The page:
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Look at the expando Object or Dictionary<string,dynamic>, you can do some wild things with the dynamic stuff. For example, a Dictionary Object can now be treated as an object with public fields and methods, just add a delegate/lambda to dictionary entry and call it as if it was a public object: dict["callme"]("Ishmael"); –  WeNeedAnswers Mar 18 '10 at 14:12

As far as i remember, type errors is about 5-10% of all found errors, so we have fewer errors for languages with static typing for free. Unit and regression tests is also a few smaller for static typing.

Dynamic typing is nice for OO languages. In case of FP language (and with HM type system especially) dynamic vs static typing don't impact your decisions of program design at large.

But there is moment where you want nice code performance and that moment will show dark side of dynamic types to you.

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Have you got any references with regard to your stats, I remember the stats done by some Uni. Bods, but can't remember who they were for the life of me. Since the CLR is strongly typed, I don't think that the stats will hold. In fact the errors would surface at run-time, so thank god for Unit Testing :) –  WeNeedAnswers Mar 18 '10 at 16:47
@WeNeedAnswers - No, i have not such references. It seems, i found it while studied classifications of software defects. CLR has runtime casts and we should use them as we coding COM interop or got control from panel, ... –  ssp Mar 18 '10 at 20:20
This certainly depends on the language - 5%-10% sounds reasonable for C#-like language, but I'm pretty sure that in F#, the portion of type errors is a lot larger. It would be very interesting to see some statistics. It is also a question whether it would still be only 5%-10% in C# if you had to write code without IntelliSense that is made possible by the typing information. –  Tomas Petricek Mar 19 '10 at 1:33
@Tomas - i don't collect statistics for errors by their types, but i have statistics for logical errors for my code base by languages. F#/OCaml -- 1-1.5 errors per 100 LOC; C/C++ -- 2.5-3 errors per 100 LOC; groovy and python -- 2-2.5 errors per 100 LOC; java/perl/LISP -- 4-5 errors per 100 LOC. This metric is very stable and does not changes for years. –  ssp Mar 19 '10 at 6:49
@Tomas nice one. I hear that the stats on Haskell are even more astounding. –  WeNeedAnswers Mar 20 '10 at 0:59


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Strong typing is still the best way to go for large projects. Not only does it make code completion (IntelliSense) much better, but it can tell you obvious problems at compile time. For example, say socket.Write takes a string. In C# you won't be able to run your program if you try to pass it a number, while in Python you would only find out about your bug when your program crashes.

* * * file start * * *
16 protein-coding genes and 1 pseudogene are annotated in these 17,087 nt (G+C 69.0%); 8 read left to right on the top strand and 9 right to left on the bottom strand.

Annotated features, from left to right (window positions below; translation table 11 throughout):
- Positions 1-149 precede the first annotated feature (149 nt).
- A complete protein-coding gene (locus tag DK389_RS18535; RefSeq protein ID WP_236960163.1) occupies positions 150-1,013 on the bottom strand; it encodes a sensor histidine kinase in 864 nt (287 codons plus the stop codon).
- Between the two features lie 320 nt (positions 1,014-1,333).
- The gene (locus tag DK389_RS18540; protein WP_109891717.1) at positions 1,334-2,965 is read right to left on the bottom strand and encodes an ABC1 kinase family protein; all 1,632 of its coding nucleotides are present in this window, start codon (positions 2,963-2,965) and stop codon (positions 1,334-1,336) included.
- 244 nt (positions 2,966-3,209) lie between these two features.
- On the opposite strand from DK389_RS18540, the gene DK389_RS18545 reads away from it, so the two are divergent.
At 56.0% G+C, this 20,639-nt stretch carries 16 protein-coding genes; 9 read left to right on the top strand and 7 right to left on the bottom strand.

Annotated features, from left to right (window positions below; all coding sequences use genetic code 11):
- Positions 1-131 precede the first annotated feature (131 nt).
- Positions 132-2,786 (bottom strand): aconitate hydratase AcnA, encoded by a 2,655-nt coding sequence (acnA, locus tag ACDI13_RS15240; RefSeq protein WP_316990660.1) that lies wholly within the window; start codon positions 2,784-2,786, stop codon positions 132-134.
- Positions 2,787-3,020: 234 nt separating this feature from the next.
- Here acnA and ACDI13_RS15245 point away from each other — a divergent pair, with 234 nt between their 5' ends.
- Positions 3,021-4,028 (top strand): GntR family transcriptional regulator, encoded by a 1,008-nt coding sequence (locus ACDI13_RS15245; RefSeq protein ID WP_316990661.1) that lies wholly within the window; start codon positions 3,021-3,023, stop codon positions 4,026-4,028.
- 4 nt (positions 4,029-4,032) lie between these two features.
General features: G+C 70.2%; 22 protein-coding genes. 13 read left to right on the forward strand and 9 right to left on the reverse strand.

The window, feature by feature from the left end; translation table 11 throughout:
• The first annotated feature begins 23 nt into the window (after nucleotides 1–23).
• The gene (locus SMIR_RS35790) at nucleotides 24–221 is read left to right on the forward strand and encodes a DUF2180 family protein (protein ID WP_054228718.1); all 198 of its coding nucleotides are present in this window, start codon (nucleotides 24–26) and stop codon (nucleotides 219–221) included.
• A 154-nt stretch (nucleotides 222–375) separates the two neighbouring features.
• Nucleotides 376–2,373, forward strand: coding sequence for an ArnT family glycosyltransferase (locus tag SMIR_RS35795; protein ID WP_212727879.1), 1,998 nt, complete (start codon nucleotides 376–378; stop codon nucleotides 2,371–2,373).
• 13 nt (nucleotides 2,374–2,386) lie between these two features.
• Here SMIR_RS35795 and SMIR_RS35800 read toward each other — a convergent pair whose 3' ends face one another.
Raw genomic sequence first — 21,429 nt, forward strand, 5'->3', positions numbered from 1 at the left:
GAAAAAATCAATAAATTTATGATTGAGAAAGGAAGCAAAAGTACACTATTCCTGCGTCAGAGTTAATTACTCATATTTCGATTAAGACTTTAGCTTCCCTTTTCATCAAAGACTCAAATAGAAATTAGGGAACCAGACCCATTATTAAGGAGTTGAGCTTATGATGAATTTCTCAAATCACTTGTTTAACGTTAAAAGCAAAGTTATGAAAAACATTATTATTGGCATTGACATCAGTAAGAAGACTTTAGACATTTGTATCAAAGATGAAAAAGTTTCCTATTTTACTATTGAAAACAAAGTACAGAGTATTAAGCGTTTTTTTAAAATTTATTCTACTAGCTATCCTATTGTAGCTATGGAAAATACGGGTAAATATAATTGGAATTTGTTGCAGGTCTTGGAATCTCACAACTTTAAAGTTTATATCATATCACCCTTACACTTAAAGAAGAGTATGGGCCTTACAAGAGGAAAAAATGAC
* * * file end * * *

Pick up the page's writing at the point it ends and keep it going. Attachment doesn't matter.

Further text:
On the other hand, it's easy to imagine how useful it would be to have a JSON parser that acts like an expando object, automatically growing the properties specified in the JSON.

To elaborate my point a bit, I think C# will mostly stay safe from the evils of dynamic typing, while still reaping its benefits. This is because the system still encourages types on everything, as opposed to other dynamic languages where types are entirely optional (or even just advisory). In C# you will be able to just "git 'er done" with duck typing, expando properties, and other dynamic typing goodness, but it will be well-marked with the dynamic keyword which helps you to keep it self-contained.

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Strong typing and Dynamic typing are completely different things. Languages such as javascript and TCL are "weakly typed" - usually meaning all types are interpreted as strings at runtime, and you can do things such as 3.5 + 'hello' yielding 3.5hello Python, although dynamic, is strongly typed. You can't use strings in places where ints are required. –  Joe Koberg Mar 18 '10 at 16:00
yup python rocks, if only they could sort out the GIL and the underlying performance issues. I was a firm beliver in static languages being the best for holding errors at bay until I realised what you mentioned above about Strong typing not being the same as static typing. A couple of projects using python has moved me into the dynamic camp a bit more, esp with Haskell. Although I do see the performance bens. of static over dynamic. I think that the dynamic thing is great in c#, but the point I am trying to get to is that it may be a bad thing if not educated properly. –  WeNeedAnswers Mar 18 '10 at 16:42
Yeah, expando objects for parsing JSON and XML but also for interacting with schemaless db's like MongoDB and CouchDB. Or db's that have a schema but you don't know this schema at runtime. –  TTT Apr 23 '10 at 16:44